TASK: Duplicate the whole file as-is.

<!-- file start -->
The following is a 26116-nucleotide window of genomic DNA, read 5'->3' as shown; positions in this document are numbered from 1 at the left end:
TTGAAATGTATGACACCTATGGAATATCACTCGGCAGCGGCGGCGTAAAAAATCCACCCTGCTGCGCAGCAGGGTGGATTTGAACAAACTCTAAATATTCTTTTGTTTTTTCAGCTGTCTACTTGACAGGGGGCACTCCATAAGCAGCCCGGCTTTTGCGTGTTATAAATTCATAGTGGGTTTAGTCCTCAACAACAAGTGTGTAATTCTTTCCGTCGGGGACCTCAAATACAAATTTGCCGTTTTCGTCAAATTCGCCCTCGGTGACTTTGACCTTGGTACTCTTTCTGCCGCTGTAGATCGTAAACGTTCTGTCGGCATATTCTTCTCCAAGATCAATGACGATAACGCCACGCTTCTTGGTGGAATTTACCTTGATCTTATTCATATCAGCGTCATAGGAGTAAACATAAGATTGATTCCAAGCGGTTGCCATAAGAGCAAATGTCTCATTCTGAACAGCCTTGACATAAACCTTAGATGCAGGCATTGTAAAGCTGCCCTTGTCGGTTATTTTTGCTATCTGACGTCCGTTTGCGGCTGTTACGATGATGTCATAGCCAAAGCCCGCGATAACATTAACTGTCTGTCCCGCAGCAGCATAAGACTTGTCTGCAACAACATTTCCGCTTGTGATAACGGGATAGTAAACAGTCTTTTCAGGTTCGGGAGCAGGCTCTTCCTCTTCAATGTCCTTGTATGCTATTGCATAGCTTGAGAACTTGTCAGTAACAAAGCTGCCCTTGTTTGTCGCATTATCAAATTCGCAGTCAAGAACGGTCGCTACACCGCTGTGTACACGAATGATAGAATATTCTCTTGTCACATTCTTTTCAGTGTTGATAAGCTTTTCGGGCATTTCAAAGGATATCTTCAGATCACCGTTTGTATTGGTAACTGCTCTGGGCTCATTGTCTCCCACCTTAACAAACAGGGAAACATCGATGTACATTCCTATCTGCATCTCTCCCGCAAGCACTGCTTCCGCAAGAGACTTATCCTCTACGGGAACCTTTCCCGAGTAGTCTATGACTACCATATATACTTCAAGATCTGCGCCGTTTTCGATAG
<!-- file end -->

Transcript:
The following is a 26116-nucleotide window of genomic DNA, read 5'->3' as shown; positions in this document are numbered from 1 at the left end:
TTGAAATGTATGACACCTATGGAATATCACTCGGCAGCGGCGGCGTAAAAAATCCACCCTGCTGCGCAGCAGGGTGGATTTGAACAAACTCTAAATATTCTTTTGTTTTTTCAGCTGTCTACTTGACAGGGGGCACTCCATAAGCAGCCCGGCTTTTGCGTGTTATAAATTCATAGTGGGTTTAGTCCTCAACAACAAGTGTGTAATTCTTTCCGTCGGGGACCTCAAATACAAATTTGCCGTTTTCGTCAAATTCGCCCTCGGTGACTTTGACCTTGGTACTCTTTCTGCCGCTGTAGATCGTAAACGTTCTGTCGGCATATTCTTCTCCAAGATCAATGACGATAACGCCACGCTTCTTGGTGGAATTTACCTTGATCTTATTCATATCAGCGTCATAGGAGTAAACATAAGATTGATTCCAAGCGGTTGCCATAAGAGCAAATGTCTCATTCTGAACAGCCTTGACATAAACCTTAGATGCAGGCATTGTAAAGCTGCCCTTGTCGGTTATTTTTGCTATCTGACGTCCGTTTGCGGCTGTTACGATGATGTCATAGCCAAAGCCCGCGATAACATTAACTGTCTGTCCCGCAGCAGCATAAGACTTGTCTGCAACAACATTTCCGCTTGTGATAACGGGATAGTAAACAGTCTTTTCAGGTTCGGGAGCAGGCTCTTCCTCTTCAATGTCCTTGTATGCTATTGCATAGCTTGAGAACTTGTCAGTAACAAAGCTGCCCTTGTTTGTCGCATTATCAAATTCGCAGTCAAGAACGGTCGCTACACCGCTGTGTACACGAATGATAGAATATTCTCTTGTCACATTCTTTTCAGTGTTGATAAGCTTTTCGGGCATTTCAAAGGATATCTTCAGATCACCGTTTGTATTGGTAACTGCTCTGGGCTCATTGTCTCCCACCTTAACAAACAGGGAAACATCGATGTACATTCCTATCTGCATCTCTCCCGCAAGCACTGCTTCCGCAAGAGACTTATCCTCTACGGGAACCTTTCCCGAGTAGTCTATGACTACCATATATACTTCAAGATCTGCGCCGTTTTCGATAG